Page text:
For about 10 years, the building continued to decay as The Midston, a ninety-two room fleabag hotel that rented tiny rooms by the hour and was the site of several stabbings. In 1984, during the first wave of the rehabbing of Locust Street, Historical Developers, Inc, bought the building for one million dollars and announced that they would spend another four million to renovate it into 46 luxury apartments. The firm’s president, Thomas Scannapieco said that the plan was to rent the units our for five years, then sell them as condominiums.

2010 Lincoln

It wasn’t until 2006 that the owner began that condominium conversion. New appliances and fixtures were being installed that summer, when a four-alarm fire broke out in the building on the night of June 30th. By the time firefighters had the flames under control, the upper story wooden joists had collapsed, crashing down through the lower floors. All that was left was the exterior walls. Locust Street was closed to traffic for weeks as cranes scooped out debris from the site. Neighbors were not happy.


2014 8 LincolnThe building remained a boarded up shell for five years until rumors began to circulate in 2011. Cecil Baker and Associates presented a plan to renovate the building, that included preserving the exterior and creating 6 studio, 32 one bedroom and 6 two bedroom apartments for a total of 44 units. The Washington West Zoning Committee voted not to oppose the project, but nothing happened. In September of 2013, rumors again circulated that new owner David Perelman of Pelican Properties had plans to renovate the property. In June of 2014, Philadelphia Magazine confirmed that work was due to start soon. A few weeks ago, in August of 2014, fencing appeared around the Lincoln, left.

If work continues, the Lincoln will reopen to a very different neighborhood than Locust Street was just eight years ago in 2006. The hundred year old structure is now surrounded by several new restaurants including Vedge, Little Nonna’s, Green Eggs Café and Nomad Roman, not to mention the string of popular new spots on the 13th Street corridor. Across narrow Camac Street, Uncle’s has been reborn as U Bar. The same nearby amenities that made the Lincoln Hotel a desirable place to live in the 1890s make it just as desirable today. The face of the Gayborhood has changed while the derelict building slumbered.

A Room for Us All

giovanni bkmark

In 2013, Giovanni’s Room Bookstore, at 12th and Pine Streets, turned forty. At the time, it was the oldest existing LGBT bookstore in the country; a real treasure for Philadelphia’s LGBT community. What was to be a celebratory entry here turned into a memorial when the bookstore closed in May of 2014.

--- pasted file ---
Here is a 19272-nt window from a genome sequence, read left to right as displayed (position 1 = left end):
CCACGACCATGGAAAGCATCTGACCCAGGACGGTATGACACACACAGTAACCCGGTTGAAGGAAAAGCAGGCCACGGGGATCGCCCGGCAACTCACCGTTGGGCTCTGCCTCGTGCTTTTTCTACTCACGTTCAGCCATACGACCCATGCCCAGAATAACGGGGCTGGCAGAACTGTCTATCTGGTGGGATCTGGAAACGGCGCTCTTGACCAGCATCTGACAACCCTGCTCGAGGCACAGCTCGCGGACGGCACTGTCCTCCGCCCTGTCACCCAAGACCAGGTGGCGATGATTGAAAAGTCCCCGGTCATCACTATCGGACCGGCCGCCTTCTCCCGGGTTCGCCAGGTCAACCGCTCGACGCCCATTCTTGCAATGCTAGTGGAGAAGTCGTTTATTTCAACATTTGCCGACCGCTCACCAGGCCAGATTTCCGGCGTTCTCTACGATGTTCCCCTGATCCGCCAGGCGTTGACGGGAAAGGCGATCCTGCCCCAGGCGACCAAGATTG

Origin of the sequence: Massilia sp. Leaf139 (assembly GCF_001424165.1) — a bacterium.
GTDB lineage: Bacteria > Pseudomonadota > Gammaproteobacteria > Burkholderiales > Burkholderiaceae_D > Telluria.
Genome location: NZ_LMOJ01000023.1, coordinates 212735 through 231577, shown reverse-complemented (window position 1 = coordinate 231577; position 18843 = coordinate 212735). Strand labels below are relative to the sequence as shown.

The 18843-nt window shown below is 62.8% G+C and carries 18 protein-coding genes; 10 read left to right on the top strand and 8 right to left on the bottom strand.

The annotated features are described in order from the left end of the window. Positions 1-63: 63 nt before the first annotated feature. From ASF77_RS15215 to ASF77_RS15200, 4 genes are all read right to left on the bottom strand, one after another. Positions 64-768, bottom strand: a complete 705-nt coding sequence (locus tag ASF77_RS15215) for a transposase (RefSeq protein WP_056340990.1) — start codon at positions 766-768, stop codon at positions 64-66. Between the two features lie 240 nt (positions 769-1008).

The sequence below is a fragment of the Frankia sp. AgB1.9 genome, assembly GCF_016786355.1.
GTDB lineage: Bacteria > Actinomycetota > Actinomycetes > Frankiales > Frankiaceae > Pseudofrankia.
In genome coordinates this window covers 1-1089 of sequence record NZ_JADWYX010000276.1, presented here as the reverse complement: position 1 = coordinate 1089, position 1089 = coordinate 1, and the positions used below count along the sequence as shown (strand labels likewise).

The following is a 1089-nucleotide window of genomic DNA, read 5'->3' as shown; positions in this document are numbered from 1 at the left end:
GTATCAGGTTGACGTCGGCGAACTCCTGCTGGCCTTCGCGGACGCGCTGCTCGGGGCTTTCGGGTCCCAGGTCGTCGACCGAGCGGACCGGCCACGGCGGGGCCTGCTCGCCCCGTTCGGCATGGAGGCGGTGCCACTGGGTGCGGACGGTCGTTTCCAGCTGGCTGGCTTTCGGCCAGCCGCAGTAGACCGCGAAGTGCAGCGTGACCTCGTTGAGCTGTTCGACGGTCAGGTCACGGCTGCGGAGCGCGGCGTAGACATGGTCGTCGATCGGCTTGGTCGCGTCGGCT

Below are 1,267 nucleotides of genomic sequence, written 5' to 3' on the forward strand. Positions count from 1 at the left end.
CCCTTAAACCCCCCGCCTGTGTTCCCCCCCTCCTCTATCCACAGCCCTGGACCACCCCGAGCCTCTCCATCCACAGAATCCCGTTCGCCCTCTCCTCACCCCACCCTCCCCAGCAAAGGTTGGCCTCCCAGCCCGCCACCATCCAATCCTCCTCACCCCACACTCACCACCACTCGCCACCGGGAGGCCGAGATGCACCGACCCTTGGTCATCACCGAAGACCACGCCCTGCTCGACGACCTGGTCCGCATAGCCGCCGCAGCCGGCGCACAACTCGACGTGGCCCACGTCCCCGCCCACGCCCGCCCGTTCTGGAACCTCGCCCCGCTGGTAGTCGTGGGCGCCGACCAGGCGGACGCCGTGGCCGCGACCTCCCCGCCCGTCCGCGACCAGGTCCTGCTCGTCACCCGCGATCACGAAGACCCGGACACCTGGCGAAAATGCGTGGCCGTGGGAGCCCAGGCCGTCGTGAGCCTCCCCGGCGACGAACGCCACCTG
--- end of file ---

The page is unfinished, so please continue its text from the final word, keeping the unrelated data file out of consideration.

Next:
Giovannis 232 South 1976


1974 Giovannis RoomGiovanni’s Room has always been more than just a bookstore, it’s been a meeting place, a community center when there was no community center, a safe haven for those just coming out, and a resource for finding information on all things LGBT. The first store, above, opened at 232 South Street on August 1, 1973. Its three original founders, Bernie Boyle, (now deceased), Tom Wilson Weinberg and Dan Sherbo, left, had been members of the Gay Activists Alliance and worked on The Gay Alternative, a gay literary magazine published in Philadelphia. It was a time when gay liberation was new and the air was electric with possibility.

They named the business after James Baldwin’s 1956 novel—joking that Radclyffe Hall’s “The Well of Loneliness” sounded a bit bleak and foreboding. The three men were inspired by Craig Rodwell‘s Oscar Wilde Memorial Bookstore in New York, the first gay bookstore in the country. Boyle, Wilson Weinberg and Sherbo were fearless young radicals, with no business plan or experience, but with plenty of enthusiasm and optimism. When the bookstore opened its doors on the dilapidated, abandoned strip that was South Street in the early 70s, it was one of the few storefronts on the block that was not boarded up—but rent was an affordable $85 a month. At a time when gay bars were masked by painted over windows and  hidden in side streets, Giovanni’s Room was was a clearly visible gay  street presence in the city. Under Rodwell’s guidance, they made regular trips to New York, pushing shopping carts up the aisles of wholesale bookstores like Bookazine in the West Village, paying cash for books by Radclyffe Hall, Walt Whitman, James Baldwin and Langston Hughes. The three men ran the store for almost two years, hosting poetry readings and discussion groups, barely managing to fill the shelves with an inventory of fewer than 100 books. In September of  1975, they sold the business to Quaker friend Pat Hillbelow, for $500.